Moving ahead

Yet for all this progress, cigarette consumption still remains too high and kills too many: more than 37,000 Canadians per year. It is still the biggest source of preventable death in Canada, causing heart attacks, strokes and cancer.

It also remains firmly embedded within certain vulnerable populations: the less affluent, the less educated, those with mental health problems and depression, those in northern territories and Indigenous populations. Smoking rates in these groups are substantially higher than in the general population. Addiction rates are also higher. This translates into much shorter life expectancy.

Smoking statistics linked to mental illness are jarring: people who have been diagnosed with a psychiatric disorder or a substance abuse problem are two to four times more likely to smoke than those in the general population. Up to 88 percent of people with schizophrenia and 83 percent of people with bipolar disorder smoke. Individuals with severe mental illness die 25 years earlier than the general population, with 60 percent of the preventable deaths due to tobacco-related causes. They are also much less likely to be offered smoking cessation support in a primary care setting.

The numbers for Indigenous people in Canada are also discouraging. Smoking rates among Indigenous populations are, on average, twice as high as those among non-Indigenous people. Rates are highest for Inuit (49 percent), followed by First Nations people (40 percent) and MĂ©tis (37 percent).

The delivery of health-promotion messaging and cessation support in these populations has been uneven. They are harder to reach, with complex issues in play: lack of access to programs, barriers to treatment such as cultural traditions, and reluctance of treating physicians to tackle what can be seen as an insurmountable challenge.

Tobacco litigation has been moving slowly. The federal government was pursuing the tobacco companies in court over illegal smuggling in 1990s, and settled with them in 2008 and 2010. These settlements have been criticized by the health community over their terms and lack of transparency. There are 12 provincial and territorial cost-recovery suits and 9 major class action litigations weaving their way through the courts.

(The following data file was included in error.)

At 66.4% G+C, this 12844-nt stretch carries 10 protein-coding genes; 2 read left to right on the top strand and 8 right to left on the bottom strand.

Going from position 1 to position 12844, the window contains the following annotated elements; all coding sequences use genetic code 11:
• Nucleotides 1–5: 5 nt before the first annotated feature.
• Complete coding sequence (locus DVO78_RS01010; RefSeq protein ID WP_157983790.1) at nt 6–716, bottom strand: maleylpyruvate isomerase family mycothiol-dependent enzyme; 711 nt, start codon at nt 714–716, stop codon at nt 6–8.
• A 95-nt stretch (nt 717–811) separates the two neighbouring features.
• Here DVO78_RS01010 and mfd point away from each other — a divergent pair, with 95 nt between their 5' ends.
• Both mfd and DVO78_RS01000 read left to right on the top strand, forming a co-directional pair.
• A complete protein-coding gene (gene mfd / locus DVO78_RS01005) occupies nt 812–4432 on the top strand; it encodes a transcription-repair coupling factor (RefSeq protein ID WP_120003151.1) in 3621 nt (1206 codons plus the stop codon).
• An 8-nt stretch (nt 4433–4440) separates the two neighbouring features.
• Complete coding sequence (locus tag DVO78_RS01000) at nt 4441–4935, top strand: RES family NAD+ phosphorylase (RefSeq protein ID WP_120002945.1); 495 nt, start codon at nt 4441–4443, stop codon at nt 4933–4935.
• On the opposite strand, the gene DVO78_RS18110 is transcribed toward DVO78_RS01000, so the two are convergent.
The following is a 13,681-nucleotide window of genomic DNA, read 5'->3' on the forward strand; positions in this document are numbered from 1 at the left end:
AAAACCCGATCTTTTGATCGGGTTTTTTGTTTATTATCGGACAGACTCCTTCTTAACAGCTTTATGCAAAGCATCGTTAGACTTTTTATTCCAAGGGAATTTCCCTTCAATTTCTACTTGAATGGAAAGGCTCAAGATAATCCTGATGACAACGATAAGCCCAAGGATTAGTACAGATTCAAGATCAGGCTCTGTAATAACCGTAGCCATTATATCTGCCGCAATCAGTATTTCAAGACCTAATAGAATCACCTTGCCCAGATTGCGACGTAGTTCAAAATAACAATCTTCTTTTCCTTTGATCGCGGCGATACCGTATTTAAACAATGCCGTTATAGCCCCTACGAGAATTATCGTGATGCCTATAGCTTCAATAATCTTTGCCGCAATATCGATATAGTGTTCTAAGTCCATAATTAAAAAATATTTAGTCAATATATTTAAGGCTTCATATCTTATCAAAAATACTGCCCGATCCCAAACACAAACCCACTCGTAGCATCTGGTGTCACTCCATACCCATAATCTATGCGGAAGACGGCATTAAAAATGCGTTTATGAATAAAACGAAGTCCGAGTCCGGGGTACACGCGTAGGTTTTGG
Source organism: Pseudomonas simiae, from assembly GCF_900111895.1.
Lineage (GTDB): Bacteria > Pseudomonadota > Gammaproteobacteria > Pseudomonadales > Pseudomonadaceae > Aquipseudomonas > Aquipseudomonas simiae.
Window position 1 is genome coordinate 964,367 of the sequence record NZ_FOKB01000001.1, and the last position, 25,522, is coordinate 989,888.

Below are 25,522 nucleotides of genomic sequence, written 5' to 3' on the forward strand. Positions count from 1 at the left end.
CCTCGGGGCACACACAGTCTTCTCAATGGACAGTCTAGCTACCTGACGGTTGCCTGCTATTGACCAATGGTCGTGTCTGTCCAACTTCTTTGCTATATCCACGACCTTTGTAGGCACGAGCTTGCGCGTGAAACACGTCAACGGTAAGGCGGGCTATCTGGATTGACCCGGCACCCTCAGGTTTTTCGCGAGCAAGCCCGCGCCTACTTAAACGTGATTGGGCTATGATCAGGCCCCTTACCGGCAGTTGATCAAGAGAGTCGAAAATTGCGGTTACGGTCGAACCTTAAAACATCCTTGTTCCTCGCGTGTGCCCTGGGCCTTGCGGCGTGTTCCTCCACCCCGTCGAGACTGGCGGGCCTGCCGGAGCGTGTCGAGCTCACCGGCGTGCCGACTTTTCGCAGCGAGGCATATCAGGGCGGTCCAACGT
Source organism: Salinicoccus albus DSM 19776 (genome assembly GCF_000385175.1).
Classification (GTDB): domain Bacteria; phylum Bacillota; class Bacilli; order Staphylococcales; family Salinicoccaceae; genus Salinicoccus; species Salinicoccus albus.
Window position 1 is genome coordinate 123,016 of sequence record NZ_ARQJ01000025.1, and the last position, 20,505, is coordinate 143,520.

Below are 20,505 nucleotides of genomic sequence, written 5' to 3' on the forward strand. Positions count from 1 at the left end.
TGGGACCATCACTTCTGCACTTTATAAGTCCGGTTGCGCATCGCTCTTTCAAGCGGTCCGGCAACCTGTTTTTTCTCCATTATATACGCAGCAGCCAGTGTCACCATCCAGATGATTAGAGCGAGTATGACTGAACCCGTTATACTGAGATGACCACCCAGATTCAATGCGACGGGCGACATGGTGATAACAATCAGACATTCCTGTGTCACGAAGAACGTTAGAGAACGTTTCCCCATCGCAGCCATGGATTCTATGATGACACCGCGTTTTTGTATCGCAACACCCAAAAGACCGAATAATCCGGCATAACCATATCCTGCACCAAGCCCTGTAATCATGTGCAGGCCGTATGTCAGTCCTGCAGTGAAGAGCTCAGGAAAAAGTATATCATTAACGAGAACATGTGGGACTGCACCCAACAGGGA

For all the reputational upheaval they experienced, tobacco companies still generate billions in revenue. The industry conglomerates have expanded their operations and business attention toward low- and middle-income countries. The companies have also moved into selling nicotine in vapour form: a potential gateway for tobacco and a subject of great debate in the health community. Philpott’s announcement in September about regulating e-cigarettes is most welcome.

What can Canada do to move the yard sticks in tobacco control? The following suggestions would make a good starting point:

  • Create an expert panel to set the course for the next phase of tobacco control; identify gaps in our knowledge, plan a series of new action measures, design a specific tobacco-control strategy for vulnerable populations, and study the effects of e-cigarettes.
  • Increase funding for the FTCS to make it more comprehensive and effective, including mass media public awareness campaigns; improved research, surveillance and enforcement; increased capacity for legislative and policy development; and enhanced programming for youth prevention, Indigenous populations and adult cessation.

We know that the tobacco industry views the developed world as a mature and declining market and continues to focus on regions where it can still operate without strong regulatory controls. As Prime Minister Justin Trudeau considers ways to make a meaningful impact on the world stage, perhaps he can give tobacco control a thought. Canada has a world-class NGO community and policy expertise that we can export to the developing world. A Canada-led global strategy on tobacco control or increased focus on the World Health Organization’s Framework Convention on Tobacco Control could save millions of lives across the globe.

Photo: NeydtStock /


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David Rodier
David Rodier is a lawyer with over 25 years of experience advising senior leaders from the federal government, national nongovernmental organizations and business worlds. He is senior vice president, corporate communications in Edelman Canada’s Ottawa office. He has served in senior campaign roles for prime ministers Jean ChrĂ©tien, Paul Martin and Justin Trudeau.